Lawsuit: Bronx Group Home Workers Branded Disabled Man With Potato Masher
NEW YORK (CBSNewYork) — A lawsuit is being filed in the case of a severely autistic man who was allegedly burned and branded with a potato masher at a group home in the Bronx.
As CBS 2’s Janelle Burrell reported, the lawsuit was filed on behalf of Mayra Sandoval, whose son – Eduard Sandoval, 24 – was allegedly harmed by staffers who were supposed to be taking care of him. Mayra Sandoval was inconsolable as she discussed the lawsuit Monday.
He was allegedly branded with a hot potato masher by at least one staffer at the Leake & Watts residential facility last June, but due to his reduced mental capacity, Sandoval is unable to identify the person who attacked him, 1010 WINS reported.
It was last June when Mayra Sandoval visited her son at the home. He was extremely irritable, but because of his autism, he was unable to speak.
Eduardo Sandoval’s mother lifted up his shirt to find the burns from a potato masher imprinted all over his body.
“There’s no reason why any human being should torture another human being,” family spokesperson Fernando Mateo told 1010 WINS. “This was like being in the house of terror. This young man was exposed to pain and suffering beyond your imagination.”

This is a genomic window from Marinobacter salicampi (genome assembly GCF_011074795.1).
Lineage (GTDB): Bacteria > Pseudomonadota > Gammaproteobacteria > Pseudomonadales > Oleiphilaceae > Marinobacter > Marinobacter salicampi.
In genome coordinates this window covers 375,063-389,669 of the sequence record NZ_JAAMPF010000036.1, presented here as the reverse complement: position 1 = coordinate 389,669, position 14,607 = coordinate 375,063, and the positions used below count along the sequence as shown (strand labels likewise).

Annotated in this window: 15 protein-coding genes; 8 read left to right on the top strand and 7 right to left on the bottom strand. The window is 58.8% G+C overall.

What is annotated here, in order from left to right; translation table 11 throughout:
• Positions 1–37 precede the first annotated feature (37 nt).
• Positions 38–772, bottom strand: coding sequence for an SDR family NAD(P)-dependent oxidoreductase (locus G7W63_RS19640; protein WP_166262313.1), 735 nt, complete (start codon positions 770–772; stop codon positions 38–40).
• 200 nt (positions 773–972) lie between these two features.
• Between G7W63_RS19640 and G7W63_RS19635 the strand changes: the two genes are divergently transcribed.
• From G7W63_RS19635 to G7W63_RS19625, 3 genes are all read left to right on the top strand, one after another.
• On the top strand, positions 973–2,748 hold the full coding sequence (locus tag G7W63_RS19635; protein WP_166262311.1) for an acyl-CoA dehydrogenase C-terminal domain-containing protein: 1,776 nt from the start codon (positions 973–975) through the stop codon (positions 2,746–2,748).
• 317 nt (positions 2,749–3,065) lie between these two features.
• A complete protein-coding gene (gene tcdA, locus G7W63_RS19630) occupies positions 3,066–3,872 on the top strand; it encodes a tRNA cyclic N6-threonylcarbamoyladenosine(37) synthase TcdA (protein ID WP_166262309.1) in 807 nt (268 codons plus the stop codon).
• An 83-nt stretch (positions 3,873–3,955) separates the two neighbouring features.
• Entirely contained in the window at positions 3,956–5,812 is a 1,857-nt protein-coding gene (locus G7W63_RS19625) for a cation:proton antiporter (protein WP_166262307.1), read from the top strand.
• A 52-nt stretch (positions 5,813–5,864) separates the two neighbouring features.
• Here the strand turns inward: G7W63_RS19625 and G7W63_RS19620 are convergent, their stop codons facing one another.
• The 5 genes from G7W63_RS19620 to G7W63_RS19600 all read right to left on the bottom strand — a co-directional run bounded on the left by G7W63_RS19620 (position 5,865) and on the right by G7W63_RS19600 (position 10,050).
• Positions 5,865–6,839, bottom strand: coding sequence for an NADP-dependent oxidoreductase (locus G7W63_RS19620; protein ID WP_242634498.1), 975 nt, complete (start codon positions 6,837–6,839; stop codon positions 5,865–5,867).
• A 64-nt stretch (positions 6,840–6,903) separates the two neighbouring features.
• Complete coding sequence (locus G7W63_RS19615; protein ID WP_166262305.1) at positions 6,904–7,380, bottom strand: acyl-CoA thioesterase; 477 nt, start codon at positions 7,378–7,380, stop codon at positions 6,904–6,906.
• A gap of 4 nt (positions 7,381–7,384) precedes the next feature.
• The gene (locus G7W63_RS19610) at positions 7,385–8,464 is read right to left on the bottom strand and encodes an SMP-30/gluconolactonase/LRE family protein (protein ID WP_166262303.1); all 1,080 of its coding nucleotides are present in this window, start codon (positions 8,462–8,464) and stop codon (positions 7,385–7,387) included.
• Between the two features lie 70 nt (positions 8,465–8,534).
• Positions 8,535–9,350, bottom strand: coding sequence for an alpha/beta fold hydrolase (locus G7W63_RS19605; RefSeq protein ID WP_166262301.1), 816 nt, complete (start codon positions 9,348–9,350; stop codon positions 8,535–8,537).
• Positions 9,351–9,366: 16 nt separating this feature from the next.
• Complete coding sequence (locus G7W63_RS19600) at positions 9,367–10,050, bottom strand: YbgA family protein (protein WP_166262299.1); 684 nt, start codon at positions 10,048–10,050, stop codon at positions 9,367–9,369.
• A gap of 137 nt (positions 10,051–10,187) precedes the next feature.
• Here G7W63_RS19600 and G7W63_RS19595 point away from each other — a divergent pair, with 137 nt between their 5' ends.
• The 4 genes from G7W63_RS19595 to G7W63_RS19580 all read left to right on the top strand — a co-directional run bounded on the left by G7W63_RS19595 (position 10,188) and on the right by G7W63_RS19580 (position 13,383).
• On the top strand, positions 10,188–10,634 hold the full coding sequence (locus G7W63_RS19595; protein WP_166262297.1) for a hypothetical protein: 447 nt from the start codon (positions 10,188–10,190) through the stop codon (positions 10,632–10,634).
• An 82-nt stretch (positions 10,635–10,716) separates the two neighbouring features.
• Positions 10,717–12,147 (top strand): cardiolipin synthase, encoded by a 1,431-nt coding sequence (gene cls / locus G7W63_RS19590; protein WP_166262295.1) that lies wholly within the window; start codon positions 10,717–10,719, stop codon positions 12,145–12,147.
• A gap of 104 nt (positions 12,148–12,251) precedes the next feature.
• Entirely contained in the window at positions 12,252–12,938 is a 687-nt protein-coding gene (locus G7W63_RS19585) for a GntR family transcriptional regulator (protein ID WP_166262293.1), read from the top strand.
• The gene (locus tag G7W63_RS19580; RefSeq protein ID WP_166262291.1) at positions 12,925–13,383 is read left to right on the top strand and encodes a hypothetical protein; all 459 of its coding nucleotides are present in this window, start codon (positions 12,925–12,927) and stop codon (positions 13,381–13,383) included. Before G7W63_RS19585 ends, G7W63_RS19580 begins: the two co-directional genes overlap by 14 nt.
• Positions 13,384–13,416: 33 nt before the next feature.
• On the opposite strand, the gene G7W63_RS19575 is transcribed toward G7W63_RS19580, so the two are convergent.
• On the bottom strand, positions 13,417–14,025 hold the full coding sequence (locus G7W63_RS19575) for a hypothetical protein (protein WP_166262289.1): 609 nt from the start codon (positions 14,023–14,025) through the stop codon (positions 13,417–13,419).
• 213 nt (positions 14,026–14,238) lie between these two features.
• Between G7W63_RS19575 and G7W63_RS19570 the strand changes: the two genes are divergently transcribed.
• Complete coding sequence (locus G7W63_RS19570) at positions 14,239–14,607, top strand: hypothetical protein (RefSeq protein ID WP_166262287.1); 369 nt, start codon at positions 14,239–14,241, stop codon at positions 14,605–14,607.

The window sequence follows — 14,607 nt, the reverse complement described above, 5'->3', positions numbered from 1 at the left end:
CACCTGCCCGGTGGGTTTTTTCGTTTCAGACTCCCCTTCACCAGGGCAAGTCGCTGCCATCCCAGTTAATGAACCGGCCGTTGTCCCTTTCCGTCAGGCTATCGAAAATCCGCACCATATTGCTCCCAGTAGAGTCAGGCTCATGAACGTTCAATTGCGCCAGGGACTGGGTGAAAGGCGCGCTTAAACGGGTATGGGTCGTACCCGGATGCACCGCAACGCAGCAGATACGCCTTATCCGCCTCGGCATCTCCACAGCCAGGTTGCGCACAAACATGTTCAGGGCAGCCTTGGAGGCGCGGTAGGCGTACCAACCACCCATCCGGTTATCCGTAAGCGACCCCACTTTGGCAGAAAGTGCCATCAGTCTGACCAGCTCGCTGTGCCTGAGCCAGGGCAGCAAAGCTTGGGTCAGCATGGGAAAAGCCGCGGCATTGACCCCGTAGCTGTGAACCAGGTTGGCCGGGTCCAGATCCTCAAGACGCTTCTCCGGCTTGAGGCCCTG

The victim’s older brother said Sandoval is permanently disfigured.
“Imagine this being put on a hot stove and then stamping it on a human being,” said family attorney Sanford Rubenstein. “Instead of caring for him, this man with the mind of a 2-year-old was tortured.”
After the incident, Leake & Watts said the state recommended a plan of remedial action which was implemented, 1010 WINS reported. It included the firing of two employees, who are named in the lawsuit, and the manager of the facility.
The employees, Wendell Chavies and Asialone Edwards, were originally charged with assault. But the charges were dropped because of a lack of evidence, 1010 WINS reported.
“We took full and decisive action in terminating the employment of the staff who we believed were involved with or failed to immediately report the incident, as well as the manager of the home,” Leake & Watts said in a statement. “We initiated additional training and systems to ensure the safety and well-being of the people in our care.”
But Mateo said what happened to Sandoval is “unacceptable” and is calling on higher authorities to step in and investigate.
“After there was an arrest there was no prosecution,” Mateo said. “We need to make sure that the district attorney, the attorney general and the governor step in and launch an investigation into group homes where autistic kids are being cared for to make sure that this type of torture is not going on anywhere else.”
A year later, Eduardo Sandoval’s scars physical remain, and the emotional impact has not faded either.
Attoreny Rubenstein is filing the lawsuit accusing the facility, Chavies and Edwards of recklessness and negligence on Monday in Bronx Supreme Court.
The New York State Office of People with Developmental Disabilities is also investigating the case.
Meanwhile, Eduardo Sandoval continues to live at the same group home until his family can find another permanent facility. His mother said her only comfort is knowing that the people accused in this case have been fired.
Leake & Watts is also being sued by the family of a 16-year-old boy, Corey Foster, who died in their care in 2012. Foster went into cardiac arrest when a staffer put him in a restrictive hold.
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